Dudley Pope,
Ramage's Challenge
(Martin Secker & Warburg, 1986; McBooks, 2002)

His captaincy secure after a positive outcome to a bogus court martial in Ramage's Trial, Nicholas Ramage is ordered into the Mediterranean -- French-held territory in the ongoing war against Bonaparte -- to try and rescue a group of British nobles and military leaders who are being held hostage along the Tuscan coast of Italy.

The Tuscany region is, of course, where it all began for Ramage. Readers of the series will know that his first adventure started there, in the thick of battle, and it's there he met his first great love. Now, he's back, and he has what seems like an impossible task ahead: The hostages are likely held in an in-shore fortress, and he has no army at his disposal for a frontal assault or siege.

Once he rescues them, as of course we knew he must, there is an unforeseen complication. Plus, one of the rescued hostages, an army general, is a real pain in Ramage's ass.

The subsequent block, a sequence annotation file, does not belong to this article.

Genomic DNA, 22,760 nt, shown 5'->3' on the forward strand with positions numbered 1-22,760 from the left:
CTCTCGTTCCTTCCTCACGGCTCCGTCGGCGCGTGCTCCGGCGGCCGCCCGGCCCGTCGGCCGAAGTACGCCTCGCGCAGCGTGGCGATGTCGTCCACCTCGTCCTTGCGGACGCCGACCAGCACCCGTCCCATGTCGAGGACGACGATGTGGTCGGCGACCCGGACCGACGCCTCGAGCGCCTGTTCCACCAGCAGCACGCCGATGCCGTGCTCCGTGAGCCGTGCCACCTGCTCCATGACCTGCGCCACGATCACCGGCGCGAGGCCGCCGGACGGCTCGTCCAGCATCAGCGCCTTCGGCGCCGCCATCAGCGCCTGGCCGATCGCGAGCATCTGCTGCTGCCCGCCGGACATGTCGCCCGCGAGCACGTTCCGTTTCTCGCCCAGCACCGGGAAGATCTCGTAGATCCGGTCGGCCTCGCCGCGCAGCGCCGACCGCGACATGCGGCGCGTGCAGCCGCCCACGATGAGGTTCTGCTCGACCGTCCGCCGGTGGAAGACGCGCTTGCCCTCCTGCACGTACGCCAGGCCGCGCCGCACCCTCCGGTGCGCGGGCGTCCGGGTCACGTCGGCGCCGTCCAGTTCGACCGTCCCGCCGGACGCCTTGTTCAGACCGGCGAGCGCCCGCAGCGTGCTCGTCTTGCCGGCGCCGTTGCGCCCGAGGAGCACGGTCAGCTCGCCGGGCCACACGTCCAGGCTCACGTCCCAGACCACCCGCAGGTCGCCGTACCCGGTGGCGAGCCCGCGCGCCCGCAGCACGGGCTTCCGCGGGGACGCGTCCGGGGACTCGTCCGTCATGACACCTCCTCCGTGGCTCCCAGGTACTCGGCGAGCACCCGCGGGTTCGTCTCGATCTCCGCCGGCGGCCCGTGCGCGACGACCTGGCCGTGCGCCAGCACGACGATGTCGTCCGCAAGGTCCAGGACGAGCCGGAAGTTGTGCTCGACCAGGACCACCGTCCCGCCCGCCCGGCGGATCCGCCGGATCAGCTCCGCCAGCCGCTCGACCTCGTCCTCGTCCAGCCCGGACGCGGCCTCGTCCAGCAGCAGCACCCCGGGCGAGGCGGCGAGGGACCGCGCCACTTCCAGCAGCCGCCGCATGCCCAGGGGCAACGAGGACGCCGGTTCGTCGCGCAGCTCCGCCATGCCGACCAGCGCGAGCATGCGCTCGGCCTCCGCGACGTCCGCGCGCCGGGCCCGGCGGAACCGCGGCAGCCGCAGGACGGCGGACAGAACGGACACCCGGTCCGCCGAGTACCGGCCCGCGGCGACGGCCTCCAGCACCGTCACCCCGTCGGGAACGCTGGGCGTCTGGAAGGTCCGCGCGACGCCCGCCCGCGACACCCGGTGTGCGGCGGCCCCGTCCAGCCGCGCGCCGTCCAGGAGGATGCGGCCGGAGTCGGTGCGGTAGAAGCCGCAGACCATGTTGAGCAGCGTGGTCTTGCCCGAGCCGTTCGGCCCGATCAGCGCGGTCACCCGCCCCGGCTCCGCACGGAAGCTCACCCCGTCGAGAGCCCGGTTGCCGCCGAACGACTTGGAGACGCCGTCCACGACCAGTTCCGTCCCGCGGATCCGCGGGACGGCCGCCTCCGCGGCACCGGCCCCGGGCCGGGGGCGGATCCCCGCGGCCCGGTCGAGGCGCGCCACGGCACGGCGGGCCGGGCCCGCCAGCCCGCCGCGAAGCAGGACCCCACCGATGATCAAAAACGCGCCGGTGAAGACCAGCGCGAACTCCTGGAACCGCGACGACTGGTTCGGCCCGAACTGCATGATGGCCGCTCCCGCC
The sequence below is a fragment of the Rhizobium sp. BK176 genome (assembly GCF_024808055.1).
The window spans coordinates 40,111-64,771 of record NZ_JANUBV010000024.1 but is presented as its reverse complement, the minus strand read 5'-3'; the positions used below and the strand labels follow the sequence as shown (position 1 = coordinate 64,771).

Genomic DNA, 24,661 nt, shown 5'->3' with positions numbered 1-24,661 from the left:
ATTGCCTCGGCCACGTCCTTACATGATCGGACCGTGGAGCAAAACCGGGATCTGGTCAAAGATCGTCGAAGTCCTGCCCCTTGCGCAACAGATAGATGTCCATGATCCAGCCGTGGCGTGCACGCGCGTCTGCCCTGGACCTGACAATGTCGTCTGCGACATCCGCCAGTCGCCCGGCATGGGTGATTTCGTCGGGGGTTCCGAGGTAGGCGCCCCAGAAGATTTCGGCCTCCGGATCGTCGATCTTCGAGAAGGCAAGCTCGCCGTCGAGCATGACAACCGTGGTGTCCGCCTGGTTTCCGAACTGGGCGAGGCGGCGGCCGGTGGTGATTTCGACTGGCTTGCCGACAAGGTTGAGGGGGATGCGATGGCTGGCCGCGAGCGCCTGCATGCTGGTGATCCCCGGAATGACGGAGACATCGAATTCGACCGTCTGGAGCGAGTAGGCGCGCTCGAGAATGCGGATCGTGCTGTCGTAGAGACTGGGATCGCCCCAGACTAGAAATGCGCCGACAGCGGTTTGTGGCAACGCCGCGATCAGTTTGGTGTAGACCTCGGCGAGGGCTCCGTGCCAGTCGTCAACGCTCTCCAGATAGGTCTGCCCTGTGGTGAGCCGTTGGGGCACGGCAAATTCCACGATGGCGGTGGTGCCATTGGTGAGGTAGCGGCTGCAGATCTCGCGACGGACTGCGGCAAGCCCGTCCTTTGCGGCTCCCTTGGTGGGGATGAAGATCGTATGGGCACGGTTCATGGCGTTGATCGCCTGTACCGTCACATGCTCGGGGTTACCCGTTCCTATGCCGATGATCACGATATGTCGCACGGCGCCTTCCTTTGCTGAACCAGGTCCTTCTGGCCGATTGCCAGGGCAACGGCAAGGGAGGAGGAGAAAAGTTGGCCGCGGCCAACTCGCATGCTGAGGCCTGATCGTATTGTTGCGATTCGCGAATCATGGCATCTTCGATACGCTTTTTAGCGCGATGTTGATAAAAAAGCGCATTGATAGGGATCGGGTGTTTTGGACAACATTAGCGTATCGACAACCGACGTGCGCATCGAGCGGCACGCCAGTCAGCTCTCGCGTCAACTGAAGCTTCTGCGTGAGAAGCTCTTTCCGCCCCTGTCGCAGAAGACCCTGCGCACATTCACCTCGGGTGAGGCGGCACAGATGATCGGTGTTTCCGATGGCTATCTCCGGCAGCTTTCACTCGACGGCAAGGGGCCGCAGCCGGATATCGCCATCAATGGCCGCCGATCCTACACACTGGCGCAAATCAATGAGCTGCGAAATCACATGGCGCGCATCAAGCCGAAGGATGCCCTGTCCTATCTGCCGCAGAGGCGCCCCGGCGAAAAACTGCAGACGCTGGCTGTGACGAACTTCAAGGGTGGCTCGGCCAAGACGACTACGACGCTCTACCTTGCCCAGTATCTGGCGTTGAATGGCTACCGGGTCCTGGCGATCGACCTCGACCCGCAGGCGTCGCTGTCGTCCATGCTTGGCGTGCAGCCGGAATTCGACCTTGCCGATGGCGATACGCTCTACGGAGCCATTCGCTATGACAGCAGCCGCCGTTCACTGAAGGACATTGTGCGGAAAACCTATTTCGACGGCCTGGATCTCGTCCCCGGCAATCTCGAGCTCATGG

I love this series, which must be evident from being 15 books into it. I will say, however, that the books have been declining lately, and this one is probably the weakest in the series so far. A few reasons why:

The book is somewhat repetitive, in that author Dudley Pope often tells us details that he later repeats in a slightly different form. Ramage, often when he should be focused on matters at hand, seems to be drifting more and more often into reveries and daydreams. He muses often on the minutiae of ship life, as if he wants to impart to readers a bit of education as well as an adventure. These are all issues I've seen occurring more often in recent books in this series. Here specifically, there is a lot of marching, which isn't what one expects to find in a naval book. There's only one battle of note, and it's on land rather than the sea. And the one conflict between ships has a resolution that strains credulity.

That said, I still enjoyed the book, enough that there's no doubt I'll continue the series. It is getting very near the end -- Pope penned 18 novels about Ramage -- and I will be sad to see it end.

book review by
Tom Knapp

25 June 2016

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